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Japan backs UNICEF child survival programme in Nigeria

Abuja, 19 August 2005. Immunization activities and malaria prevention in Nigeria received a boost today, as the Government of Japan donated N 690 Million (US $ 5.2 Million) to UNICEF under the project for Infectious Diseases Prevention for Children in the Federal Republic of Nigeria. The Exchange of Notes between H.E. Mr Akio Tanaka, Japanese Ambassador to Nigeria, and Dr Barbara Reynolds, UNICEF Representative a.i., took place at a ceremony at the Abuja National Strategic Cold Store in the presence of Dr Eyitayo Lambo, Hon. Minister of Health, Dr Dere Awosika, National Coordinator of the National Programme on Immunisation and Polio Plus partners.

In Nigeria, one in five children dies before the fifth birthday.  Malaria and vaccine preventable diseases (measles, tetanus, tuberculosis, polio, pertussis, diphtheria, yellow fever, hepatitis B) are among the major causes of the death of these children.  In addition, each year, thousands of Nigerians miss work and school because of malaria. 

The donation is opportune as Nigeria continues efforts to interrupt the transmission of polio before the end of the year and to conduct a major measles immunization campaign in December 2005. This contribution from the Government of Japan will be used for polio and measles vaccines, equipment for immunization activities, Long Lasting Insecticide Treated Nets and necessary technical support.

Equipment to be purchased include 200 ice-lined freezers, 40 refrigerators, 250 cold boxes and 500 vaccines carriers. This will help ensure that the vaccines are preserved until they administered to the child. 

A total of 300,000 Long Lasting Insecticide Treated Nets will be distributed to families with pregnant women and children under five in the most disadvantaged communities in 182 LGAs. The Long Lasting Insecticide Treated Net is a new generation of mosquito nets, which has been developed in response to low re-treatment rates of conventional insecticide-treated mosquito nets, especially in Africa. A Long Lasting Net is a pre-treated mosquito net, which does not require any further treatment during its expected life span of 4 to 5 years.

In the past five years, Japan has been one of the major donors for the polio eradication campaign and immunization activities, funding millions of polio vaccines as well as immunization equipment. Since 2000, the Government of Japan has contributed N 2.87 billion (US $ 21.8 Million) for the prevention of infectious diseases in Nigeria through UNICEF. Today’s donation is on this track and aiming at expanding its constant support for polio prevention in Nigeria.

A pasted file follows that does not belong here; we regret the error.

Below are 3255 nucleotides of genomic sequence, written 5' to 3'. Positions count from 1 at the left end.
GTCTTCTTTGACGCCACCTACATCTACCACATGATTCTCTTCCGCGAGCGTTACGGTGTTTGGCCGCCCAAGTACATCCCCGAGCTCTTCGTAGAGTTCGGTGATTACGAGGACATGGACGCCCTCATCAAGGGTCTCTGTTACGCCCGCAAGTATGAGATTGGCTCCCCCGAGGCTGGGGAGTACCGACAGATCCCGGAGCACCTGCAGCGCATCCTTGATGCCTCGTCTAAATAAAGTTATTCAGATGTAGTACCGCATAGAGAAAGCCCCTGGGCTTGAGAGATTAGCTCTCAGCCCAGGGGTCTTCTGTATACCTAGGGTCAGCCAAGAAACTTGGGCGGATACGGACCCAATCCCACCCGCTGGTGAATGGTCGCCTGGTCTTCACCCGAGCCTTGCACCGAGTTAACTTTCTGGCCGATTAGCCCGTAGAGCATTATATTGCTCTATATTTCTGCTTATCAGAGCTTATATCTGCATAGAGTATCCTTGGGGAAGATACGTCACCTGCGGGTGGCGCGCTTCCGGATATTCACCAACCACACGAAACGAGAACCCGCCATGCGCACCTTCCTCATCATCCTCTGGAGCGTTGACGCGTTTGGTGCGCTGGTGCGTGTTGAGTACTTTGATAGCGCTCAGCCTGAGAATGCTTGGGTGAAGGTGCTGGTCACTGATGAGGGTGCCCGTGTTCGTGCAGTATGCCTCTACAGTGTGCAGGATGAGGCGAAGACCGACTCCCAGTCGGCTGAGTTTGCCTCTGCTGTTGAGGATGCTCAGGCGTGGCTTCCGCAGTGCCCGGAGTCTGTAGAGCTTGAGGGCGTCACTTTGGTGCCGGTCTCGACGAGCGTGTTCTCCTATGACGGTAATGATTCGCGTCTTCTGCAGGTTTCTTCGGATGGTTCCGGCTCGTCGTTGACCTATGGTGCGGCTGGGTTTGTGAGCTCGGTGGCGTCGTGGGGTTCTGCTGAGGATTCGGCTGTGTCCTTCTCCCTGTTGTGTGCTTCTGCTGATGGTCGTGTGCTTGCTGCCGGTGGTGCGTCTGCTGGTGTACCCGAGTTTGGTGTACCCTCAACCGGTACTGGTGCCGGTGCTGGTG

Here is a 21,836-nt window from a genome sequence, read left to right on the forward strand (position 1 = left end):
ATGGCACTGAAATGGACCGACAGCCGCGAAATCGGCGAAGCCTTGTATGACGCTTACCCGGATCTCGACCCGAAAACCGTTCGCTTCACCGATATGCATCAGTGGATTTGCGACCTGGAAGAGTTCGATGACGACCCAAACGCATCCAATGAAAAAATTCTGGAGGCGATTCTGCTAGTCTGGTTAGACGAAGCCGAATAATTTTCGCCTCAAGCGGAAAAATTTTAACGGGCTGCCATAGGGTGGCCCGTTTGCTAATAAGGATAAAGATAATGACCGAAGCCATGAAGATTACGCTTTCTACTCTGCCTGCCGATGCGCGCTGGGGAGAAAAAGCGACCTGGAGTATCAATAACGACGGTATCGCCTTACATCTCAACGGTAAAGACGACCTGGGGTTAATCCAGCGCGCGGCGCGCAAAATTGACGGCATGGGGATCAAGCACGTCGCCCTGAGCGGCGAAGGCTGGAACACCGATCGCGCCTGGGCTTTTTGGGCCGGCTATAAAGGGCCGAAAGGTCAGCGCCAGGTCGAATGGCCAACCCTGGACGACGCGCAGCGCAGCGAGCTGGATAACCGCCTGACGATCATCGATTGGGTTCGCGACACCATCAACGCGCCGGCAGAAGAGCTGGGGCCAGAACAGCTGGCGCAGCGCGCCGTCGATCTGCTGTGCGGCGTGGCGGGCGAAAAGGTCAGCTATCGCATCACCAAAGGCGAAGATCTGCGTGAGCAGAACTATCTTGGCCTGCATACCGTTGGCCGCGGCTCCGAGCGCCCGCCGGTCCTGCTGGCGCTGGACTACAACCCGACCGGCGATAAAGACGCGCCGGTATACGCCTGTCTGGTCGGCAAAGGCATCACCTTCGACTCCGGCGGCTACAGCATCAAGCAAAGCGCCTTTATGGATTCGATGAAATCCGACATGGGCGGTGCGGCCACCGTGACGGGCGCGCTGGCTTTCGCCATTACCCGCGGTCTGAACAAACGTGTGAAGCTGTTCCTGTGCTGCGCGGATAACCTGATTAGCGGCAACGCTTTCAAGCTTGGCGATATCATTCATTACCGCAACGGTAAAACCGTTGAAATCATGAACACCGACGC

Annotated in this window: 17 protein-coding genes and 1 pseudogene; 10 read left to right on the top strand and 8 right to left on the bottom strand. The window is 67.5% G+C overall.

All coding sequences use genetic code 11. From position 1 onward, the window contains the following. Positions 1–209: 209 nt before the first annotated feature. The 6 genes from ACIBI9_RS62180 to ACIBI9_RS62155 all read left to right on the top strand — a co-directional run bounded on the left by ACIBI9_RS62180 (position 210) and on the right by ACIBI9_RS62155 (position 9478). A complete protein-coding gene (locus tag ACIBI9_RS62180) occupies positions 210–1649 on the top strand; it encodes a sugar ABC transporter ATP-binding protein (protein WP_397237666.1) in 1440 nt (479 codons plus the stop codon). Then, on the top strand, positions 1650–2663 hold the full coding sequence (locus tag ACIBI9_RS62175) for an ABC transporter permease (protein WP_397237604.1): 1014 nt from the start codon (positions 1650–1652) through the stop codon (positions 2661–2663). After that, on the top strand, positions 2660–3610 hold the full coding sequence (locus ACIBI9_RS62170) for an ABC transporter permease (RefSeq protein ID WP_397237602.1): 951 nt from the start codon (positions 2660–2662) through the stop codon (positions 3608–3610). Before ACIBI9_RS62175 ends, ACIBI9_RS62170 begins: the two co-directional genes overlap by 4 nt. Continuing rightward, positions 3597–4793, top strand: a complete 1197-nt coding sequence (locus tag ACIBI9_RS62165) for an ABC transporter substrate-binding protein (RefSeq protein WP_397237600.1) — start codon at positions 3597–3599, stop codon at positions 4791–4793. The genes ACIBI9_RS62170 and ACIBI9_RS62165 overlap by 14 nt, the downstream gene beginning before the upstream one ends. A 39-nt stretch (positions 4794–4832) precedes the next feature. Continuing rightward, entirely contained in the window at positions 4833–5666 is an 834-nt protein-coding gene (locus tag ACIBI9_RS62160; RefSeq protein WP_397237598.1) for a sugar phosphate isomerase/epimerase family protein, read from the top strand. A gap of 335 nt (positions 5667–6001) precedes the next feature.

“The funds given by the Government of Japan will help us to save the lives of thousands of children”, said Barbara Reynolds, UNICEF Representative a.i.  “Every child has the right to a healthy start in life. Unfortunately in Nigeria, many do not even survive their first year because they have not been immunized or did not get adequate protection against malaria.”

“Primary Health care is one of the key areas in Japan’s assistance to Nigeria, said Akio Tanaka, Japanese Ambassador to Nigeria. “Recently, the Japanese Prime Minister Junichiro Koizumi proposed the ‘Health and Development’ initiative to provide comprehensive assistance amounting to US $ 5 billion over the next five years with African people being major beneficiaries. I hope this donation and further assistance by the new initiative will contribute to save more children in Nigeria.”

For media enquiries, please contact:

Christine Jaulmes, Chief, Communication and External Relations,
UNICEF Nigeria
Tel: 0803 40 70 879 or 09-461 8734
E-mail: cjaulmes@unicef.org

Shintaro Kitagawa, First Secretary at the Embassy of Japan
Tel: 09- 413 8898





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